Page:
From west to east;

Lacklustre Disturbance Ten is still milling about aimlessly in the far south-west Gulf of Mexico. Despite plentiful warm water, there is little in the way of rising air to kickstart development, so aside from some enhanced thunderstorm activity, no tropical development is expected.

A USAF Reserve Hurricane Hunter aircraft is currently airborne inside the vertical column over ELSA and has reported hurricane force winds and an eye forming as the storm crosses the Windward Islands. ELSA has not lost energy as it interacts with the islands and is now producing 65 knot winds gusting 80 knots. The surprise factor is the 28 knot ground speed, which would normally inhibit surface organisation, which is also proving difficult to forecast the storm’s track beyond the next 24 hours. There aren’t may records of hurricanes with high ground speeds on which to base sensible assumptions. Undeniably, ELSA will spread hurricane and tropical storm force conditions along its track, which is currently to pass south of the Dominican Republic and Haiti. Unfortunately, the worst conditions are displaced to the north of centre which may mean storm conditions ashore. That ELSA will turn and cross Cuba is almost undeniable, but the range of options thereafter are differing wildly from a direct track south to north through Florida (from the Canadian guy, so take that with a pinch of salt) to a sweep towards the west central Gulf of Mexico. Probability would indicate a pass parallel, but to the west of the coast of Florida but a last minute turn towards the coast cannot be ruled out. Three factors add to the uncertainty – ground speed and the impact on the storm’s structure, when the storm will turn towards the north and the loss of energy as the storm interacts with land.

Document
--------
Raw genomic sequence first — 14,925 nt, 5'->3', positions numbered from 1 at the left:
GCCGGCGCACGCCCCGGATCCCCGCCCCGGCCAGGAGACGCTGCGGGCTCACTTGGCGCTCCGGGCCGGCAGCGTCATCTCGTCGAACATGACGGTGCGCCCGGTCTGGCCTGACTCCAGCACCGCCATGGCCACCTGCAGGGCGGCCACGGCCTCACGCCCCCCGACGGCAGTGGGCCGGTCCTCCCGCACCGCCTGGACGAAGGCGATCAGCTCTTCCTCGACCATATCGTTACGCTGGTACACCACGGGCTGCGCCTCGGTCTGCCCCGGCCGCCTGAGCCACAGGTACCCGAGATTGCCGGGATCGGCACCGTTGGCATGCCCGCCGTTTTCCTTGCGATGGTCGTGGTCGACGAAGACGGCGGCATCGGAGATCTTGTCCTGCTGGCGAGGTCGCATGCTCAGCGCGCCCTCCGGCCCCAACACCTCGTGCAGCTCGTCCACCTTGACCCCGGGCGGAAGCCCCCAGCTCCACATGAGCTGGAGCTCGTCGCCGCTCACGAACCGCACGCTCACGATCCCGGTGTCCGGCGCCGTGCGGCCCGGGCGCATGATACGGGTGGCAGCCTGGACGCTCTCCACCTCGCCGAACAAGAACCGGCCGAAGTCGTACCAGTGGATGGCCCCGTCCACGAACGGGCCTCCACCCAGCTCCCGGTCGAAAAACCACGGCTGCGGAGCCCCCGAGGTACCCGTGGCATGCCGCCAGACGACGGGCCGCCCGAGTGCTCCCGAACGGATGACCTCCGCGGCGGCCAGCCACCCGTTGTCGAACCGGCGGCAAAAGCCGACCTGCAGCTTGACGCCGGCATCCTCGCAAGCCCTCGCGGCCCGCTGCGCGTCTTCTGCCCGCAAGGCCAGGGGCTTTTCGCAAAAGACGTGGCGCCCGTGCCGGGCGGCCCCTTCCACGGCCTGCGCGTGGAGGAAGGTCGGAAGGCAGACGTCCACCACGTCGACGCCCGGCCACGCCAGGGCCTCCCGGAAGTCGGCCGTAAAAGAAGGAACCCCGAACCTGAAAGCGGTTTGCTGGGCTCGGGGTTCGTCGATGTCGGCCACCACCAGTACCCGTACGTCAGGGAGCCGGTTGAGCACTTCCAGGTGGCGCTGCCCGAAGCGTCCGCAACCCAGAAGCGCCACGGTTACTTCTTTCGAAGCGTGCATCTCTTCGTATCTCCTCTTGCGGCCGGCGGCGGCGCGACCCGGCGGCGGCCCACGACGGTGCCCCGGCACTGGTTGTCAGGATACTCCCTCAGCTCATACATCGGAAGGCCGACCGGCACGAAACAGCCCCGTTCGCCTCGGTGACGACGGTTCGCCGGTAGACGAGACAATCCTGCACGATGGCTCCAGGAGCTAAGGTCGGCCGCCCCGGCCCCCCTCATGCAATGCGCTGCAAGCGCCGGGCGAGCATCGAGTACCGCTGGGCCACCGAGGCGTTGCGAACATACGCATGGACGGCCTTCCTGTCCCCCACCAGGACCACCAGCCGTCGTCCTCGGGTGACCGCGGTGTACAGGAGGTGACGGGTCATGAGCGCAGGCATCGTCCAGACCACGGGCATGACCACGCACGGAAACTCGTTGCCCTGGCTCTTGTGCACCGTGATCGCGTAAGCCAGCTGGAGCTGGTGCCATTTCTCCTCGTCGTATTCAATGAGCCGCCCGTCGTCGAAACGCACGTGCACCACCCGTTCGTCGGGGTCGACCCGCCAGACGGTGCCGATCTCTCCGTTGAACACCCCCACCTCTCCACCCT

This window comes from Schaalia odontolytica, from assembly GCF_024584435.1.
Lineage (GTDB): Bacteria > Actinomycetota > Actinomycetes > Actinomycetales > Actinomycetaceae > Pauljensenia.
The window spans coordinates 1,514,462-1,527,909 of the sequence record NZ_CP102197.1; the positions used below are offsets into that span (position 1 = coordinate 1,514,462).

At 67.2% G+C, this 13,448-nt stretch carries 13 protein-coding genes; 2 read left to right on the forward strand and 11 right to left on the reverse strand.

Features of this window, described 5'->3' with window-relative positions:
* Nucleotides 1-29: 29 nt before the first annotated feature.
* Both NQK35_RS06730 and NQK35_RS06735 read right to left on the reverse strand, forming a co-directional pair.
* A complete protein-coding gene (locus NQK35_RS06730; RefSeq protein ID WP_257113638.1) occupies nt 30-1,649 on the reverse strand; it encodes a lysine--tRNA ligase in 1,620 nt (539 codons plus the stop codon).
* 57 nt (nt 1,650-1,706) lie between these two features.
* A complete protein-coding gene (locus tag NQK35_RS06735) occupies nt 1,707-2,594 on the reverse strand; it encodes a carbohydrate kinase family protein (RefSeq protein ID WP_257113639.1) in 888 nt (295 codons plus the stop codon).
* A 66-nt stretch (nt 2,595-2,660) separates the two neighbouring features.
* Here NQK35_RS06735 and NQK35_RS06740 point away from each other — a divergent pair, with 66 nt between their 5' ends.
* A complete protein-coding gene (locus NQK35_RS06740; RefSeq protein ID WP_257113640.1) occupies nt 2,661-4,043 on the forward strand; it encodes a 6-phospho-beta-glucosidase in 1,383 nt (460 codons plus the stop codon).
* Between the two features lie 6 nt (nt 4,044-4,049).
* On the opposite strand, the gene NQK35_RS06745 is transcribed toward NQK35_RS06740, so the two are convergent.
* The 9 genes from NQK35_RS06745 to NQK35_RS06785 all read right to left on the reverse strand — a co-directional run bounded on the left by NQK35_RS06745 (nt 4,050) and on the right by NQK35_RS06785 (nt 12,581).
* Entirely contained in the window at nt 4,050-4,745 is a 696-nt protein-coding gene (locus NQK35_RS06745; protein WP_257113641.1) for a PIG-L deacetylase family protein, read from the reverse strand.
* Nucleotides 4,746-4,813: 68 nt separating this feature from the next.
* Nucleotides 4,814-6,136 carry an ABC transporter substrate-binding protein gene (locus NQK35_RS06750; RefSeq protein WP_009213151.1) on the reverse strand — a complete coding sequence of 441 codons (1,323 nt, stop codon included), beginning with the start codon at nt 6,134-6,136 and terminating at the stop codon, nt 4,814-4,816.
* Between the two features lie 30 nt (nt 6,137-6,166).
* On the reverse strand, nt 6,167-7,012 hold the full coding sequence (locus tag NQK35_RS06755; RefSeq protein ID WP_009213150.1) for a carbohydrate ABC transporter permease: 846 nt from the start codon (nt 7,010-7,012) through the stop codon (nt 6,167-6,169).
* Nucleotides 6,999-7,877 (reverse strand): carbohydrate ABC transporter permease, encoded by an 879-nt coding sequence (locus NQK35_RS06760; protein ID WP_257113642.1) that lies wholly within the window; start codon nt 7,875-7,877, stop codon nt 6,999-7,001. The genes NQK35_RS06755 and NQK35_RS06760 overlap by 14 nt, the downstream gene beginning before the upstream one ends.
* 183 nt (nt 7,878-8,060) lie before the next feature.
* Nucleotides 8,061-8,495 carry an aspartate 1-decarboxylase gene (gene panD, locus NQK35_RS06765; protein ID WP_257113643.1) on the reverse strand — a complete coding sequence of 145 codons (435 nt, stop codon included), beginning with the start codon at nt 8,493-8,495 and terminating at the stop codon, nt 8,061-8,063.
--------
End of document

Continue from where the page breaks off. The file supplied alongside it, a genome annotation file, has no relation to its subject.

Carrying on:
Disturbance Fifteen is now centred around 850 miles north-east of the mouth of the Amazon moving to the west at 13 knots. This is showing signs of wear due to upper level shear and little in the way of development for the time being.

Stand by for hurricane conditions across the Windward Islands and the north-eastern Caribbean.

Image Viv Thomas